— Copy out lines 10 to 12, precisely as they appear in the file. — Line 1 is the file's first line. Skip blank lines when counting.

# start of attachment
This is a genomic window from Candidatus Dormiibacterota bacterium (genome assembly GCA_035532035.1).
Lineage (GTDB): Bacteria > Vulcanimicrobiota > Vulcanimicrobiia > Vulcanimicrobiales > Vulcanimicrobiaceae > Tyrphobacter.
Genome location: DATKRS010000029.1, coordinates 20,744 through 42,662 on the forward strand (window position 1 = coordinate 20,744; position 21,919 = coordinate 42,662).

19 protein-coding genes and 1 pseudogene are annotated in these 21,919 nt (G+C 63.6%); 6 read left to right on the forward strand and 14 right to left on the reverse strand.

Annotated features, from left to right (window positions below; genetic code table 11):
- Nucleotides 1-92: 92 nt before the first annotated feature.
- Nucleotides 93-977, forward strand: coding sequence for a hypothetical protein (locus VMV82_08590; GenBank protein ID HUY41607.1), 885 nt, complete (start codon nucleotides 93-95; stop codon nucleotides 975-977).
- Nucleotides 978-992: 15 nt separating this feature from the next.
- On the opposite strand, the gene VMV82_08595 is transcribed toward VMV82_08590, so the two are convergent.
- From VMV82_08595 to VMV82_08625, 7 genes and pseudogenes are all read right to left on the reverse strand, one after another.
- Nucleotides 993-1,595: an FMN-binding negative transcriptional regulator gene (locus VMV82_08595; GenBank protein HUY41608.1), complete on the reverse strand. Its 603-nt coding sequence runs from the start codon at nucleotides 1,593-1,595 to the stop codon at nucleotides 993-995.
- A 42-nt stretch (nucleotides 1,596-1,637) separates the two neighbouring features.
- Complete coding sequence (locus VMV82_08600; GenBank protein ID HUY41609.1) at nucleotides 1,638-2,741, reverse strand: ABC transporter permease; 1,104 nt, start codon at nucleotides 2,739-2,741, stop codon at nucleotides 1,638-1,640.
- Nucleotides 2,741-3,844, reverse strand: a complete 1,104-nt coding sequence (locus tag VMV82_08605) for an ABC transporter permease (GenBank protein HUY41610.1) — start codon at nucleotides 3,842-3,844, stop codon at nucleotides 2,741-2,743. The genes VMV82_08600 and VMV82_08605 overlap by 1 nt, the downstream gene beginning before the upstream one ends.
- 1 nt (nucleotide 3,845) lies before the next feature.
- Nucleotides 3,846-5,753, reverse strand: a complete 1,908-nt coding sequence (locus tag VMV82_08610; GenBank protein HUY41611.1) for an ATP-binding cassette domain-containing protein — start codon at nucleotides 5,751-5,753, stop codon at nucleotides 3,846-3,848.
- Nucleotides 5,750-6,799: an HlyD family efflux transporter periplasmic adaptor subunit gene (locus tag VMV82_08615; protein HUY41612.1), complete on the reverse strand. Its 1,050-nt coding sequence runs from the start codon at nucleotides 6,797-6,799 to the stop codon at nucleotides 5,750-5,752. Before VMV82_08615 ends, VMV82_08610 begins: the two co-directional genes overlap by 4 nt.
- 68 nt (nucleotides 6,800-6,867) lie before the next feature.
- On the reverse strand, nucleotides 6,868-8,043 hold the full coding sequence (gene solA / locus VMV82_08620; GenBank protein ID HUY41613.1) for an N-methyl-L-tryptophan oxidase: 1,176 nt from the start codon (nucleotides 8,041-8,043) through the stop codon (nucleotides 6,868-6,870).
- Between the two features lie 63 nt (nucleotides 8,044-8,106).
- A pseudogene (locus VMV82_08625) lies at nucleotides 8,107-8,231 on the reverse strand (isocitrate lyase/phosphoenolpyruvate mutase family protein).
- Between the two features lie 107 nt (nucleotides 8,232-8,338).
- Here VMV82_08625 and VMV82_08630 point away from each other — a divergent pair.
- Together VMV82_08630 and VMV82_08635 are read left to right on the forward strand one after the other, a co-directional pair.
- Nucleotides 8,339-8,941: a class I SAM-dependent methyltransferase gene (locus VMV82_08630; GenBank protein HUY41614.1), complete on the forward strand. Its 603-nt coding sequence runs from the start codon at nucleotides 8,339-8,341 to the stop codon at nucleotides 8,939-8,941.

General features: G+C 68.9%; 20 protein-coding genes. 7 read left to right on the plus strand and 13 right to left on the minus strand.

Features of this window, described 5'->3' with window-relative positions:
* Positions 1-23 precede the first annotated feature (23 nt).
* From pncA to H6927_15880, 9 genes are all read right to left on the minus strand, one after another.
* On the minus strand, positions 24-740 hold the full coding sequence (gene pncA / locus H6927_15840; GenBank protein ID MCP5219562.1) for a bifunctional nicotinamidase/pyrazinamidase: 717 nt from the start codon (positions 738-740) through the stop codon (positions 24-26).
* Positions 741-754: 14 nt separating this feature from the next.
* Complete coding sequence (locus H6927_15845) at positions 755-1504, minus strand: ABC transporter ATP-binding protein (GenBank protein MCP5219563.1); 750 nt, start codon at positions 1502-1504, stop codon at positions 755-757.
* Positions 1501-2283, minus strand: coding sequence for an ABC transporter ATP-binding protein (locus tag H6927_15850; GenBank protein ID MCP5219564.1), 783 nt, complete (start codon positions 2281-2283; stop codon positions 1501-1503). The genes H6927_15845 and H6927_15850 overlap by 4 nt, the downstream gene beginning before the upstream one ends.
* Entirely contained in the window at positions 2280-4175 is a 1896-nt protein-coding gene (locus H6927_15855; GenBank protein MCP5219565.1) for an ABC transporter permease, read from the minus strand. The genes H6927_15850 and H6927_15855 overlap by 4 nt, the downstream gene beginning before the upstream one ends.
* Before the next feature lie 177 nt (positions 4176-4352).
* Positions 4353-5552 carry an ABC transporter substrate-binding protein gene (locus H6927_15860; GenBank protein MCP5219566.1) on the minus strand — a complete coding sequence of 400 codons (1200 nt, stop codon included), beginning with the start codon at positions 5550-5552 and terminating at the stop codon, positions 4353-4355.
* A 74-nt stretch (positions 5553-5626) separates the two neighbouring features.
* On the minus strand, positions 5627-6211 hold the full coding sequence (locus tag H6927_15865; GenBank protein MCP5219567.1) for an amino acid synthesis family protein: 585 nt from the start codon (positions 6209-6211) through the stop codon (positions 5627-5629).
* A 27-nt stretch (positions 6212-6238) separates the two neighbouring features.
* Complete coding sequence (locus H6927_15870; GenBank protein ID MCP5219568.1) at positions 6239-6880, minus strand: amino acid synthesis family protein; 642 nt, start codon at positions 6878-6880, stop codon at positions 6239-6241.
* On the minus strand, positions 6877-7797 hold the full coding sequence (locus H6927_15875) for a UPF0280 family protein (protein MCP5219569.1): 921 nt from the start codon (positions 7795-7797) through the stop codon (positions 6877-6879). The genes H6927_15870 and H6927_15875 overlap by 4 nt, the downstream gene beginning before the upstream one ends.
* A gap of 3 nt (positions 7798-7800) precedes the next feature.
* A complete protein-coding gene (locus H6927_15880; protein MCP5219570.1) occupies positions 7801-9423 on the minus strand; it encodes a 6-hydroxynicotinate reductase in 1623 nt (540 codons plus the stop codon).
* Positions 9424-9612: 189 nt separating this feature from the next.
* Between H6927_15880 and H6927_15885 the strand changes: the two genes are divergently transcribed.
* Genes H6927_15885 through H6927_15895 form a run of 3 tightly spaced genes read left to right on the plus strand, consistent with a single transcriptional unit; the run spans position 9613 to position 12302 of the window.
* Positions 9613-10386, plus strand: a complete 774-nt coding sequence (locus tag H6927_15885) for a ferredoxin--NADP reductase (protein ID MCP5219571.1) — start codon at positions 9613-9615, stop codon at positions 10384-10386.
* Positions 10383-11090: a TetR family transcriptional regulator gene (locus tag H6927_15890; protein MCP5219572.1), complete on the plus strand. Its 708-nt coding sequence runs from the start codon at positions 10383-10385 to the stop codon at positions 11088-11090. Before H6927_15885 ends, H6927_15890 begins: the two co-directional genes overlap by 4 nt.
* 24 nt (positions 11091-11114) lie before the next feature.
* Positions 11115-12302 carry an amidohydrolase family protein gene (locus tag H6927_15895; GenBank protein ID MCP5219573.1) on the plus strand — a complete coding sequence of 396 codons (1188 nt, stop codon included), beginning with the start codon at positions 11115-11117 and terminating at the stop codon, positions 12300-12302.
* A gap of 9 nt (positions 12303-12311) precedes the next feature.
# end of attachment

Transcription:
- From VMV82_08595 to VMV82_08625, 7 genes and pseudogenes are all read right to left on the reverse strand, one after another.
- Nucleotides 993-1,595: an FMN-binding negative transcriptional regulator gene (locus VMV82_08595; GenBank protein HUY41608.1), complete on the reverse strand. Its 603-nt coding sequence runs from the start codon at nucleotides 1,593-1,595 to the stop codon at nucleotides 993-995.
- A 42-nt stretch (nucleotides 1,596-1,637) separates the two neighbouring features.